Chapman, A. and Pyvis, D. (2005) ‘Identity and social practice in higher education: student experiences of postgraduate courses delivered 'offshore' in Singapore and Hong Kong by an Australian university’, International Journal of Educational Development, Vol. 25, pp. 39-52.
An insight into the sense of identity of postgrad students studying ‘offshore’ in relation to the communities to which they belong. The article also explores how these students  understand the dynamics of their particular educational context.

Crabtree, R. D. and Sapp, D. A. (2004) ‘Your culture, my classroom, whose pedagogy? Negotiating effective teaching and learning in Brazil’, Journal of Studies in International Education’, Vol. 8. No.1, pp. 105-132.
A study of the cross-cultural teaching and learning environment of a graduate course offered by a US university in Brazil

Dogra, N. and Karnik, N. (2004) ‘Teaching Cultural Diversity to Medical Students’, Medical Teacher, Vol, 26, No. 8. pp. 677-680.
The evidence presented in this review provides a range of perspectives on the place of ‘cultural diversity’ in the medical curriculum. Staff perspectives are reviewed before those of students to examine the place of ‘cultural diversity’ and what teaching in this subject actually entails.

Fox, H. (1994). Listening to the World: Cultural Issues in Academic Writing. Urbana, Illinois: National Council of Teachers of English. This book explores the cultural issues which affect students' written texts and universities' (lecturers, tutors) reactions to them. Fox interviewed a number of students and faculty at the University of Michigan about the problems surrounding academic writing and culture. Many of the students are successful writers in their home cultures but are doing poorly with written English discourse. The book presents pieces of those interviews in an engaging narrative style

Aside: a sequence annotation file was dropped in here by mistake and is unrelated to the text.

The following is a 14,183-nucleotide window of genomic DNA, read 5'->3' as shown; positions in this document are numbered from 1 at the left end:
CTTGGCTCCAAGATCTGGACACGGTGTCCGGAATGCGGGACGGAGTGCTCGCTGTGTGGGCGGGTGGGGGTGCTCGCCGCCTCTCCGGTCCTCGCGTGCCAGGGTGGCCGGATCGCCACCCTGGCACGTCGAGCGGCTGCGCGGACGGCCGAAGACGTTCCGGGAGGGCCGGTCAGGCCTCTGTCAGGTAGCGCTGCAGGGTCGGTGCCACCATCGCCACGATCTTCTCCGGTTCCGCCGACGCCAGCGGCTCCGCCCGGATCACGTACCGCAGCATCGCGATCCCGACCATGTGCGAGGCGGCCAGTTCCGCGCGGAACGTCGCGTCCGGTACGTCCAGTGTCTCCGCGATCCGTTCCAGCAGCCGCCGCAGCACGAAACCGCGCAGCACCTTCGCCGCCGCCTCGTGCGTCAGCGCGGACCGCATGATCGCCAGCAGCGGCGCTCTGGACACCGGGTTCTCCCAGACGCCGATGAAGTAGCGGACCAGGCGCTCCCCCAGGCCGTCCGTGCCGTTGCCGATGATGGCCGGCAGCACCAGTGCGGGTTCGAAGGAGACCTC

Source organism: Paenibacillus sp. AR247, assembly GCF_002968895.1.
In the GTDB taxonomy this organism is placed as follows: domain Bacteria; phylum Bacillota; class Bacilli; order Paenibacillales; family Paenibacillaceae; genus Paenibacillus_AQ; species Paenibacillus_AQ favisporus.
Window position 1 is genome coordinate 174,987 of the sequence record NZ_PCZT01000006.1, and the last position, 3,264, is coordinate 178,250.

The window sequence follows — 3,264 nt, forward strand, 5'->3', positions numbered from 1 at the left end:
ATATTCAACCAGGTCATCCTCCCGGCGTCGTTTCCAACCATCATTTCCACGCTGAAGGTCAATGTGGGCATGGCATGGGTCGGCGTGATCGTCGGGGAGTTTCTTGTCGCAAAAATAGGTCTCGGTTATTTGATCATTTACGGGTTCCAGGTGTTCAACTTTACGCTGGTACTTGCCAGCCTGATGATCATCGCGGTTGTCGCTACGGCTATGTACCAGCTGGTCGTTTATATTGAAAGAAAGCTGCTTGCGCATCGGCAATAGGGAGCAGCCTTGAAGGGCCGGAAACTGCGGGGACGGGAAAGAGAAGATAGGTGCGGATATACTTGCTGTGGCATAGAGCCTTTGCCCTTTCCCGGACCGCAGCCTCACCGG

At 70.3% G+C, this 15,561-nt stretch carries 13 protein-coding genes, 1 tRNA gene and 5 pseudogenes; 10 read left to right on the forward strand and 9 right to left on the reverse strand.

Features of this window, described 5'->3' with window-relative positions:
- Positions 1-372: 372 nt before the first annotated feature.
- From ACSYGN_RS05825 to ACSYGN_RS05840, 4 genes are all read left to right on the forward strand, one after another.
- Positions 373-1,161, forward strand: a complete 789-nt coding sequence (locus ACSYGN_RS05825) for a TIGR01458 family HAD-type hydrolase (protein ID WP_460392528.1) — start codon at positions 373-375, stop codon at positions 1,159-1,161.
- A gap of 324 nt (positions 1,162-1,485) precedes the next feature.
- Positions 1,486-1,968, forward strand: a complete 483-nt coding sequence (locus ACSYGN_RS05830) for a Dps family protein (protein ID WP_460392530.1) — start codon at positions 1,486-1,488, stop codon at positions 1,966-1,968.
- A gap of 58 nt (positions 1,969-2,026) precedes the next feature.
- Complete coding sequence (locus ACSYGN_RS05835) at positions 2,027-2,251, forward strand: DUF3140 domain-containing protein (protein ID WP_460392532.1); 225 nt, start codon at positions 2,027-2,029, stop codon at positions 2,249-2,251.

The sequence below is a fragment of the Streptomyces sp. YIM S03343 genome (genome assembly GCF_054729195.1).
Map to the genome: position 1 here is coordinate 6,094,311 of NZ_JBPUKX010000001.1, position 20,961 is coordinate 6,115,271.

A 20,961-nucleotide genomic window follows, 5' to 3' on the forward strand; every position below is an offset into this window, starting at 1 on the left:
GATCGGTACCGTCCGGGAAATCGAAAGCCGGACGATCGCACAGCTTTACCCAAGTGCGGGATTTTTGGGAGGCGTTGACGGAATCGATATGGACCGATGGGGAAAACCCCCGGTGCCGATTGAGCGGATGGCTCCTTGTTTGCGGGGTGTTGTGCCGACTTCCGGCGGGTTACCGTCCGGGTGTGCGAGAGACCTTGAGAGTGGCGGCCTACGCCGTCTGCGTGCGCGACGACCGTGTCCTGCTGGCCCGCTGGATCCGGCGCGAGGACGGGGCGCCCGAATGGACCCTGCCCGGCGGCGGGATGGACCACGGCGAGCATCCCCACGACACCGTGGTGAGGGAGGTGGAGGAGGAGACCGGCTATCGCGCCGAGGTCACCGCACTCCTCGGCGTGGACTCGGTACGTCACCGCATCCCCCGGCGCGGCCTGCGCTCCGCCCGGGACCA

Grant, B.M. (2010). The limits of 'teaching and learning': indigenous students and doctoral supervision. Teaching in Higher Education, 15(5), 505 – 517.
When exploring the supervision of indigenous doctoral students, a focus on teaching and learning hides as much as it reveals. Explicit descriptions from students of helpful teaching and learning practices mostly highlight everyday Western academic culture in action and do not illuminate the ways in which indigenous identities impact on, or are impacted by, research supervision or doctoral education. Situated in research undertaken in the postcolonial context of Aotearoa/New Zealand, this article draws on interview data with 10 Māori doctoral students to examine the limitations of a ‘teaching and learning’ framework for supervision. In so doing, it suggests some considerations about supervision that offer deeper insight, particularly for non-indigenous supervisors, into the distinctive issues that might arise when working with indigenous doctoral students.

Novera, I. A. (2004) ‘Indonesian postgraduate students studying in Australia: an examination of their academic, social and cultural experiences’, International Education Journal, Vol. 5, No. 4, pp. 475-487
This study investigates the adjustment experiences of 25 Indonesian postgraduate students (8 female, 17 male) studying in universities in Victoria, Australia. The results confirm the importance of cultural issues in the adjustment process, particularly in relation to classroom interaction and student-teacher relationships.

Robinson-Pant, R. (2005). Cross-Cultural Perspectives on Educational Research. Maidenhead: Open University Press.
Through an examination of how international students re-examine their beliefs and research practices during their study in the UK, this book challenges the assumptions of those engaged in educational research across cultures.

Yuefang Zhou and John Todman. (2009). Patterns of Adaptation of Chinese Postgraduate Students in the United Kingdom. Journal of Studies in International Education 2009, 13(4), 467-486.
International students coming to the United Kingdom have to adapt to academic cultural differences as well as general cultural differences. Questionnaires were administered to 257 Chinese postgraduate students on anticipated and actually experienced difficulties and on perceived differences between Chinese and U.K. academic cultures before departure, soon after arrival, and about 6 months after arrival.  Patterns of adaptation over time differed in relation to general life, social life, and study life. A major finding was the different patterns of specifically academic adaptation of students who came in groups and those who came individually.